Family & Friends

If you are looking at this page, then I'm guessing you are worried about a loved one who you believe could be a hoarder. You have my sympathy. I've had a lifetime of living with a chronic hoarder (my mum) and never understood why our home was so cluttered and messy, or why I would get into trouble if I tried to tidy up, or throw out the rubbish. I've experienced the shame and humiliation when people see your home, felt the "doorbell dread" and I've cursed the do-gooders who suggest throwing it all into a skip when she's not there. I've begged, bullied and even tried to bribe mum into clearing out the house and I don't have any easy answers for you.

Some of you may have given up, or distanced yourself from the situation. Perhaps you feel unable to help, or that your efforts are unappreciated or that you are less important to the hoarder than their possessions. At times, trying to work with a hoarder is soul destroying; it requires patience and often feels like swimming against the current. It is exhausting and takes an emotional toll on friends and family members who are so emotionally invested in the situation.

Now that Hoarding Disorder has been recognised as a condition in it's own right by the DSM-V (American Psychiatric manual of mental disorders), there is hope that the UK may follow suit, which could in turn mean that more funding becomes available for research, and effective treatment plans developed. In the meantime, family and friends are left to try and help those struggling with hoarding problems.

That is not to say there is nothing you can do. How much will depend on your situation.

If you live with a hoarder

Your needs are just as important as theirs. It is easy to focus on the hoarder as they are seen to be the one with the “problem”, and yes they might feel anxiety when discarding possessions, but you might also feel anxiety about being forced to live in a home which is filled to the brim. It is vital that you have your own space to escape to somewhere in the home.

You could ask the hoarder to see their doctor about it, and offer to accompany them for moral support, or if that is not an option, see your own doctor and ask them to refer you to someone who can give you a family therapy session at home.

During this session, everyone who lives in the home can agree on some house rules. It is important to ask the hoarder to make suggestions and get them on board otherwise the rules won’t be effective. If you prefer, a trusted friend could act as mediator.

Some suggested rules: Communal areas will be kept clear and free from clutter, items left in communal areas can be moved to their owner’s room, newly acquired items go into each individual's own room, new items in communal areas must have everyone's agreement, or be on a one-in-one-out basis, items left in communal areas without agreement may be removed from the home after a warning etc.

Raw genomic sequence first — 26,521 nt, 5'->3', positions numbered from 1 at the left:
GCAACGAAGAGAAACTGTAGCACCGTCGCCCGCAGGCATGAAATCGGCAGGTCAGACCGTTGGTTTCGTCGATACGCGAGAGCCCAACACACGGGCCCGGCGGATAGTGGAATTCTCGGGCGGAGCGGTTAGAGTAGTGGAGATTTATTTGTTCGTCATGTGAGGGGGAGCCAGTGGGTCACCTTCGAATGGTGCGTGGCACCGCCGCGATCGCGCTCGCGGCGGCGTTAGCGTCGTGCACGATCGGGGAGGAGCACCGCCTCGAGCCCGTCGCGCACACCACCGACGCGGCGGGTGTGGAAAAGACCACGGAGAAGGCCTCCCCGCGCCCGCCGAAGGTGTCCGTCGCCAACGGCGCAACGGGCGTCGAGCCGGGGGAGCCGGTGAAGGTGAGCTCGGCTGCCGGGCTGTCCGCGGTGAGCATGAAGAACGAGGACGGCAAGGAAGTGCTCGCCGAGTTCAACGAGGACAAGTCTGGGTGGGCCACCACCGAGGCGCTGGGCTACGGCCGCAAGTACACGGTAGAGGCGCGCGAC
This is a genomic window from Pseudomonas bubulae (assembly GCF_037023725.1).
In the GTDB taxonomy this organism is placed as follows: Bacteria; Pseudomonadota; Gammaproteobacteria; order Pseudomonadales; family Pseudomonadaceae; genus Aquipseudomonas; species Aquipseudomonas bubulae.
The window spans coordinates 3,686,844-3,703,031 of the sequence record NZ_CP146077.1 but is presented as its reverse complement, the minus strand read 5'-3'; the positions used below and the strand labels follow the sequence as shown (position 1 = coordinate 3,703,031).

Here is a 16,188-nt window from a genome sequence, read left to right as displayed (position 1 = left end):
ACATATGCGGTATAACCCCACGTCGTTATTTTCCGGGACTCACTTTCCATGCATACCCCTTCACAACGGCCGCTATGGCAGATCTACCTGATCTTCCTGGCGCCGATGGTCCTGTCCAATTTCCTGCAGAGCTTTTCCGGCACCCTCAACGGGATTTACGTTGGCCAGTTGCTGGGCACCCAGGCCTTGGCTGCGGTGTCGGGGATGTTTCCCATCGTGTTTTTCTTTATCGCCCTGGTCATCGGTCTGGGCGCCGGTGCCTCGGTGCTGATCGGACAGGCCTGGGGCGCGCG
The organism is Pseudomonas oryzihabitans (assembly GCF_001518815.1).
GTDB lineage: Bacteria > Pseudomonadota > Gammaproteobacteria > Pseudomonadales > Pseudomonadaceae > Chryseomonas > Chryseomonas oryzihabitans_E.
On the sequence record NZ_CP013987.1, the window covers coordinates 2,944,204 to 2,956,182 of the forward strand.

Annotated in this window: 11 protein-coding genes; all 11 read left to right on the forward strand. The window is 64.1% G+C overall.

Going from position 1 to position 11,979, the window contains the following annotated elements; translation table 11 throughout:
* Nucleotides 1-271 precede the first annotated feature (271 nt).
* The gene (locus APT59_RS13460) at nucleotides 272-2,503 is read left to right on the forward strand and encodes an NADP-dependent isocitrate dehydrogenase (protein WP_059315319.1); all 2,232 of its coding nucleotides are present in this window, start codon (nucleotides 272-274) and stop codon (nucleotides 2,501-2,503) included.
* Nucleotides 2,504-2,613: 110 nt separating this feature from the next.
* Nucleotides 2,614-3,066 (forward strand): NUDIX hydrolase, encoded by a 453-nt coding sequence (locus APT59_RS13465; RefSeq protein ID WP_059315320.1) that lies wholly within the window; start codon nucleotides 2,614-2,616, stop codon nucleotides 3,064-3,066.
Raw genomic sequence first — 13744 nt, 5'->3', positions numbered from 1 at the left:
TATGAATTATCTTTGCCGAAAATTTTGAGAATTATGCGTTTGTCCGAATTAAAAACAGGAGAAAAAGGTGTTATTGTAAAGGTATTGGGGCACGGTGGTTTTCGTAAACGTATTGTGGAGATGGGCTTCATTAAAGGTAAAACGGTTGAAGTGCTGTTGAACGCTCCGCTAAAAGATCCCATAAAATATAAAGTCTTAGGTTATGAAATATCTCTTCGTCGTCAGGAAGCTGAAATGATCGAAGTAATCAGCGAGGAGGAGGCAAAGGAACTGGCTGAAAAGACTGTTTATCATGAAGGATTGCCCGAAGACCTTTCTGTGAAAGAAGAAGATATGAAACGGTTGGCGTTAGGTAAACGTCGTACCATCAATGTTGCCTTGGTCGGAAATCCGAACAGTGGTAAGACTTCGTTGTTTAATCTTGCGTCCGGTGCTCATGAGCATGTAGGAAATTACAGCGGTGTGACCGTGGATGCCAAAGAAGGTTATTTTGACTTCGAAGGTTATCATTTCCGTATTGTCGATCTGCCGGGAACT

If your loved one is a hoarder but is not ready for clearing

This is a very difficult situation, because all you want to do is help them, but there really is little point embarking on a clearing mission without the cooperation of the person who hoards because it will do nothing to solve the long-term problem, will probably make them worse, damage your relationship, leave them feeling violated and victimised and in worst case scenarios, could even end up with the hoarder feeling suicidal or being sectioned for their own safety.

It is better to let them know that you will support and help them when they are ready to clear the house, and in the meantime you can maintain your relationship outside of the home.

The situation is even more difficult if there are children or animals living in the house. You have a responsibility towards them. I'm not necessarily suggesting having them removed, but a little more pressure can be applied, although even the threat of having children removed is often still not enough to unlock the hoarder from their crippling feelings of anxiety.

If your loved one is a hoarder and is ready for clearing:

For our family, nothing we did ever worked, until mum agreed to try psychological treatment and antidepressant medication. Although the problem is by no means solved, we have been able to start clearing together and my youngest brother has been allowed to return home. This won't be the solution for everyone, there may be some other catalyst or crisis, which is a turning point, and once they ask you for help, you need to strike while the iron is hot.

Important things to remember when working with a hoarder are; consistency, respect, trust, encouragement, patience, immediate removal of items which have been allowed to go (more tips on Self Help page).

Don't take all the responsibility on yourself, share the burden between a few of you. In some cases, hoarders may be entitled to "direct payments" to pay someone to help them. The NHS & Mental Health services can provide more information and psychiatry / psychology treatments which are essential.

A large space to spread things out and sort through is very useful, and we found a company called who collected the items that mum didn't want to keep, and sold them for her. Items that couldn't be sold were either donated or recycled, and this made the process much easier for mum, by minimising the number of decisions she had to make, and the amount of follow up action she had to take.

Finally, one a space is clear, regular help will be needed to maintain it.

Share your experiences on the discussion boards and give and receive advice from others in a similar situation.